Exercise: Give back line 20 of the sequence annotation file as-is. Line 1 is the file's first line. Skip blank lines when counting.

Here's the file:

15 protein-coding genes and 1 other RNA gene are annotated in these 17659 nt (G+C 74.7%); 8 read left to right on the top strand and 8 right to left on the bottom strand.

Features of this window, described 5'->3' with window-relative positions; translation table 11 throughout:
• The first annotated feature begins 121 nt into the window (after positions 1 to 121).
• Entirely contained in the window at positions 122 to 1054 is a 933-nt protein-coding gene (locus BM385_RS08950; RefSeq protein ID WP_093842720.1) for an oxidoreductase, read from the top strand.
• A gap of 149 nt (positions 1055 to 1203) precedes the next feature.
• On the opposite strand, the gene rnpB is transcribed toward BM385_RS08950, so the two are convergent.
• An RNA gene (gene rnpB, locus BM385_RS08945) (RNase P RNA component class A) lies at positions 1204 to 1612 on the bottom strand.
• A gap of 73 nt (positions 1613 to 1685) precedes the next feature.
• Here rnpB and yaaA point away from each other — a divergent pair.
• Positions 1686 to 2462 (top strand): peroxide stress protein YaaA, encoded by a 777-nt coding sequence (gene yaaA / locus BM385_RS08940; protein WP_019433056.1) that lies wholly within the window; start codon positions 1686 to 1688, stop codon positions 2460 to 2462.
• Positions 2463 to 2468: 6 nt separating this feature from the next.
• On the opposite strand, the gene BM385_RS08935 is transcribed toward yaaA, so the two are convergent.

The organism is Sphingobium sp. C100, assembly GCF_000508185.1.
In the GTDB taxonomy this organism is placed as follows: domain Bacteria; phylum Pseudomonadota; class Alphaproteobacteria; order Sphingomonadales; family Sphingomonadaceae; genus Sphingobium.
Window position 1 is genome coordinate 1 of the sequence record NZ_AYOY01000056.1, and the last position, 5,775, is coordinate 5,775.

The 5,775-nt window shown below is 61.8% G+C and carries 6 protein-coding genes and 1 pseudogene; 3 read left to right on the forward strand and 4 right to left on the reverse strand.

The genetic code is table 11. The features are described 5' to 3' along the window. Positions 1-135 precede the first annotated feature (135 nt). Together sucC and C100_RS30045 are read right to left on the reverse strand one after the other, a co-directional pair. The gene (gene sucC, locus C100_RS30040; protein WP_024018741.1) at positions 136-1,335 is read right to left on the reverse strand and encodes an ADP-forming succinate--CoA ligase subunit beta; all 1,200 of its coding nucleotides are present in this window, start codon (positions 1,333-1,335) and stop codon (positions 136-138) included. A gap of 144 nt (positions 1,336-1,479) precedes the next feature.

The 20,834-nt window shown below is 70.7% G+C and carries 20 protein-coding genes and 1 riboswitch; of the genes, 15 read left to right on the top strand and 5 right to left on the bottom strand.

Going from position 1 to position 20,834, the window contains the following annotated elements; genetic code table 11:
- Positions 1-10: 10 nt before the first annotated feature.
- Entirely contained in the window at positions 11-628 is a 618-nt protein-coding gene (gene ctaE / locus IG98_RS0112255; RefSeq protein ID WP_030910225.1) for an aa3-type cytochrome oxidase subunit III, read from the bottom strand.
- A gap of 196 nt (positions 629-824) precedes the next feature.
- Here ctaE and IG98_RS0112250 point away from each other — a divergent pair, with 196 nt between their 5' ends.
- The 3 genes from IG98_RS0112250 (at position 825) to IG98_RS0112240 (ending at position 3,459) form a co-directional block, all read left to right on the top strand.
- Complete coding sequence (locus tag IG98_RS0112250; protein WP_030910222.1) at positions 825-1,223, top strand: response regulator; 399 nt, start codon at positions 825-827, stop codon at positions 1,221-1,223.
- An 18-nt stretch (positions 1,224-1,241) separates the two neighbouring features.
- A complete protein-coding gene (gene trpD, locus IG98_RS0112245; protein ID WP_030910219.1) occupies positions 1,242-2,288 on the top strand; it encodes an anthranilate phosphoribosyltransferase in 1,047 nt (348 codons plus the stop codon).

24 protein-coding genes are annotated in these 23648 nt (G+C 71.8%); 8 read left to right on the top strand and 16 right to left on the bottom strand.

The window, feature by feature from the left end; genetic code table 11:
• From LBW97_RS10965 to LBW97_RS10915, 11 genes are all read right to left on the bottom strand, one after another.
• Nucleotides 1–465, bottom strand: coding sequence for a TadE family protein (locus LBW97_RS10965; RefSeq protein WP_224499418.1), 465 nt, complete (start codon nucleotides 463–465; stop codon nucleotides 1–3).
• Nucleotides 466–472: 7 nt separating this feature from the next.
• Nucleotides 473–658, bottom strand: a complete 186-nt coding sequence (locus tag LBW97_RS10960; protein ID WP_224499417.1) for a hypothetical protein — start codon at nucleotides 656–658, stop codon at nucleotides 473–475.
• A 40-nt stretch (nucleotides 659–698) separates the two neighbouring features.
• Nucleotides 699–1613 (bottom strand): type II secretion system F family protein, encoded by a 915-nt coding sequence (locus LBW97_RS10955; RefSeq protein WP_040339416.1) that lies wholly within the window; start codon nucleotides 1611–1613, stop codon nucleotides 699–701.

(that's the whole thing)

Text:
- Positions 1-10: 10 nt before the first annotated feature.